Greyhound Canada says it plans to continue to offer overnight delivery in northern British Columbia, even if it ends its passenger services in the region.
"We don't want to diminish our frequency. We want to have overnight service, so we would be doing everything we can to maintain those," said Peter Hamel, Greyhound's regional vice-president for Western Canada.
The company wants to end passenger service connecting Prince Rupert to Prince George and on to Valemount, as well as from Prince George north to Dawson Creek and Whitehorse.
Hamel said the company is able to cut delivery costs, if it no longer has to accommodate passengers.
"Any other option would be, at minimum, half the cost of using a bus and a driver," he said.
"It could be a van It could be third-party logistics ... we have a lot more flexibility in how to move freight than we do in how to move passengers."
Greyhound has argued a new public transit service being put into place by the province is subsidized competition that, combined with declining overall ridership, makes it impossible for them to operate a passenger service in northern B.C.
An essential service
Steve Smythe, who manages a business in Terrace that repairs transport trucks and RVs, said Greyhound's freight service is essential to his operation.
"The bus has saved our bacon and our customer's bacon many times," he said.
He often needs parts delivered from Prince George that, without Greyhound, would take days to arrive.
'Our community relies on freight delivery' - Dawson Creek mayor Dale Bumstead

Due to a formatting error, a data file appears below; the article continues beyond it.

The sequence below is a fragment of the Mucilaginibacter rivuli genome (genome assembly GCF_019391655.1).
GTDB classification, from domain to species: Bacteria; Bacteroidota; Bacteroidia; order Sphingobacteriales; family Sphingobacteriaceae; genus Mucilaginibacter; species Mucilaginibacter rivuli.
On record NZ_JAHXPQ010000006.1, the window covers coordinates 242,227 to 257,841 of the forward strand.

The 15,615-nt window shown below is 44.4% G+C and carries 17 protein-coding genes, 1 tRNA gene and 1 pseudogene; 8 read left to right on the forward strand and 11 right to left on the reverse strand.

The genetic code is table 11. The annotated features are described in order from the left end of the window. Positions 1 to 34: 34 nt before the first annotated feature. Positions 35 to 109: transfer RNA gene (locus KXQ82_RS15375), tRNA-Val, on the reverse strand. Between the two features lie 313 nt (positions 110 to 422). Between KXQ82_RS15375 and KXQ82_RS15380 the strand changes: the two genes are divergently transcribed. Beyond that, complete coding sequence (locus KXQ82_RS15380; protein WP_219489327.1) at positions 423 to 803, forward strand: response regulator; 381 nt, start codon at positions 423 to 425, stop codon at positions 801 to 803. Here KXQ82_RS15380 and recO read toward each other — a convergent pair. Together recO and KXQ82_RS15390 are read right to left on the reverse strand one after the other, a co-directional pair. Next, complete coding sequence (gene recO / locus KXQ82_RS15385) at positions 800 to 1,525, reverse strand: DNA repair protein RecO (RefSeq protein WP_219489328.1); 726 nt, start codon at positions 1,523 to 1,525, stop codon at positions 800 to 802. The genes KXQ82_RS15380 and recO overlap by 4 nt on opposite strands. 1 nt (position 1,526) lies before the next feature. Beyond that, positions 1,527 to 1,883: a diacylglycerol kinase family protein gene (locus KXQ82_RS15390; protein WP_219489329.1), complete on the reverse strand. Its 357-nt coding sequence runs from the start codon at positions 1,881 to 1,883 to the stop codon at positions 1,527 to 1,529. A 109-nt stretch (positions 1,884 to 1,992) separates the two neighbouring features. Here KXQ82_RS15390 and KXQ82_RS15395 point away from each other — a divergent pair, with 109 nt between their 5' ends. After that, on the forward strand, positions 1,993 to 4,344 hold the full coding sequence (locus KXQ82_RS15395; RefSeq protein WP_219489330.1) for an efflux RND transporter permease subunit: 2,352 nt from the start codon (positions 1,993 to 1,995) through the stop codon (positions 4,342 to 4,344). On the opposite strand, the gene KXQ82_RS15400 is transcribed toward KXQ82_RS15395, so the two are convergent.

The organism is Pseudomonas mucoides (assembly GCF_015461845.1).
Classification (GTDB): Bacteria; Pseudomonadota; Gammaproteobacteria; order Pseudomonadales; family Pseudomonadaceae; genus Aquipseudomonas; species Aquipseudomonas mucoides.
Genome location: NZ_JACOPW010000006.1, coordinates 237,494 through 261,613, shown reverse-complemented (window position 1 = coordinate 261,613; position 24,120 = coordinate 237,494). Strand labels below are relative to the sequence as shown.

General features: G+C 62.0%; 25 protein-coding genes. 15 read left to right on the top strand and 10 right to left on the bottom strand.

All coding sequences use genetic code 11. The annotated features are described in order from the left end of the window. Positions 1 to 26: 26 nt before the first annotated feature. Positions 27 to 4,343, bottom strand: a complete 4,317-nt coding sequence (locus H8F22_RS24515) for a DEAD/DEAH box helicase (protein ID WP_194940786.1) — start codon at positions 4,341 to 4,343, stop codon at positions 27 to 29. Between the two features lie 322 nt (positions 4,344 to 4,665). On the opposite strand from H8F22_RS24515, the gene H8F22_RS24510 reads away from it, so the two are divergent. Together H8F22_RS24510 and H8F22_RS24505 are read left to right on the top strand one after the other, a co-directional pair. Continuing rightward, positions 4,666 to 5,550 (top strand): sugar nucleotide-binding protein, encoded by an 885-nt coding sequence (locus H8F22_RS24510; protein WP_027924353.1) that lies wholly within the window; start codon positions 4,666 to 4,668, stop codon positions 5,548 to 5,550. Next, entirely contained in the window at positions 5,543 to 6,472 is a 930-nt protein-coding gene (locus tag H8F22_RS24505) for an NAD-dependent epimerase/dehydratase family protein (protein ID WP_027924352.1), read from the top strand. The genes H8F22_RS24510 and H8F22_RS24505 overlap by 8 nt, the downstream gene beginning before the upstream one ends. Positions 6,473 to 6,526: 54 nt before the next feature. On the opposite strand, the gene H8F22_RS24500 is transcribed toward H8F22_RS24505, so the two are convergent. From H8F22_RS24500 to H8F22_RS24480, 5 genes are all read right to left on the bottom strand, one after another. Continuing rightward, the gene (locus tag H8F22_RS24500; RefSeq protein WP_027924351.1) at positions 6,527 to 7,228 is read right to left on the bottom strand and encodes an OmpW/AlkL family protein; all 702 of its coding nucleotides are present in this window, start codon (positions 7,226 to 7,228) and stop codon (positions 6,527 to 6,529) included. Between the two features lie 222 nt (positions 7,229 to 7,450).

"After two o'clock on a Friday afternoon, the Greyhound is the only way of getting something here, if it's critical."
Dale Bumstead, the mayor of Dawson Creek in northeast B.C., also said freight service is critical to the local business community.
"Our community relies on freight delivery and freight service," he said. "It's a big deal."
Passenger service to Edmonton and Vancouver to continue
Hamel said if Greyhound does switch to delivery-only in northern B.C., it will be following the model already in place in parts of rural Alberta, Manitoba and the territories.
"It's a model that's being done in other provinces," he said.
He also clarified that although the company wants to end passenger service between cities in northern B.C., connections to larger centres will still be in place from some locations.
"Valemount to Jasper to Edmonton, that corridor will still exist," he said.
"Prince George to Kamloops to Vancouver is still maintained [and] Dawson Creek to Edmonton is still maintained."
The request to end passenger service in parts of northern B.C. is before the Passenger Transportation Board and no changes are expected until early 2018.